I get it. A snap is completely self-contained, and therefore does not require use of common Linux libraries and modules and may duplicate many of these with its own such files in its installed container. On the plus side, the actual application could be a more advanced version than might be found in a .deb package. On the minus side, a snap container is inefficient in terms of the space that could be taken up by the libraries and modules that duplicate common files and files found in other snap containers.

    I can hear all the arguments about storage is cheap, and the advantages of "up to date" application versions. What I suspect will happen is that either applications will be installed in the user's home or in /opt and that permissions could become - cloudy. Or in the case of a multi-user Linux install a lot of duplication of application installations.

    Maybe all that is being worked out, or maybe it already has. In my use case, I am less concerned about the latest and greatest versions of applications. I only install LTS versions of the distro, anyway. And maybe the *buntus are on the way to becoming rolling update distros. And maybe I'm just an old curmudgeon.

  9. #9
    Join Date
    Jan 2006
    Location
    Sunny Southend-on-Sea
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    7,378
    Distro
    Kubuntu 18.04 Bionic Beaver

    Re: Snaps

    Quote Originally Posted by jglen4902 View Post
    Specifically, will snaps be installed by default or will there be an opt-out process?
    They're already installed by default. Canonical really want them to succeed, which means they need real-life usage. It's an annoyance, but I can see why they did it.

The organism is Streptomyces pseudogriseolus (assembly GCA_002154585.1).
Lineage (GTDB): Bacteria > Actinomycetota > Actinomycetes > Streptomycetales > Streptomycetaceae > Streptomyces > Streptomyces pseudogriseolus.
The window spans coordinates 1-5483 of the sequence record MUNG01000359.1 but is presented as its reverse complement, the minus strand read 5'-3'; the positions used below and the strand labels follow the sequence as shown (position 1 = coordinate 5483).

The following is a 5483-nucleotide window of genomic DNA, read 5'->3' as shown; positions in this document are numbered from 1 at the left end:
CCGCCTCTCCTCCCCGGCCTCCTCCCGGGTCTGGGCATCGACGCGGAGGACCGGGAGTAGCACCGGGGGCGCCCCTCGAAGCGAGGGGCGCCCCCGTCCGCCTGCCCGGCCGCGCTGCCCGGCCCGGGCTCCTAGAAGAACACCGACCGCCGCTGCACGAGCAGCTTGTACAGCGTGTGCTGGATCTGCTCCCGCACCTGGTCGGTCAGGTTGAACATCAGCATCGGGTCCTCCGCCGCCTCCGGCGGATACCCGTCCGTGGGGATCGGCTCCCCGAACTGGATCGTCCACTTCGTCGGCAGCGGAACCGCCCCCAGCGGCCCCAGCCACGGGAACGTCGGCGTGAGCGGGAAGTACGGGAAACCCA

Quote Originally Posted by jglen4902 View Post
    Maybe all that is being worked out, or maybe it already has.
    They've already improved a lot since they were first introduced. Things like being able to write to other locations, for example, seems to be much better than it used to be.

    For the use case of a brand new user that wants all their software to be installed from the same place and kept up to date in one go - even if that software is proprietary or niche - they're already useful. There are some definite limitations and rough edges to them, and I don't use them because I'm comfortable adding PPAs or whatever to get standard packages. Not all users would be, and not all software will ever get a PPA.
    None but ourselves can free our minds

  10. #10
    Join Date
    Apr 2014
    Beans
    585

    Re: Snaps

    I don't use many snaps intentionally. Just the LXD container daemon is in a snap for me. I found this easiest to do as I was testing between Ubuntu & Debian for my server. They needed the same version so it worked out. I don't entirely like the idea of snaps, to much like Windows software for my tastes. But some kind of universal package is going to be required if people want big software on Linux and not "alternatives".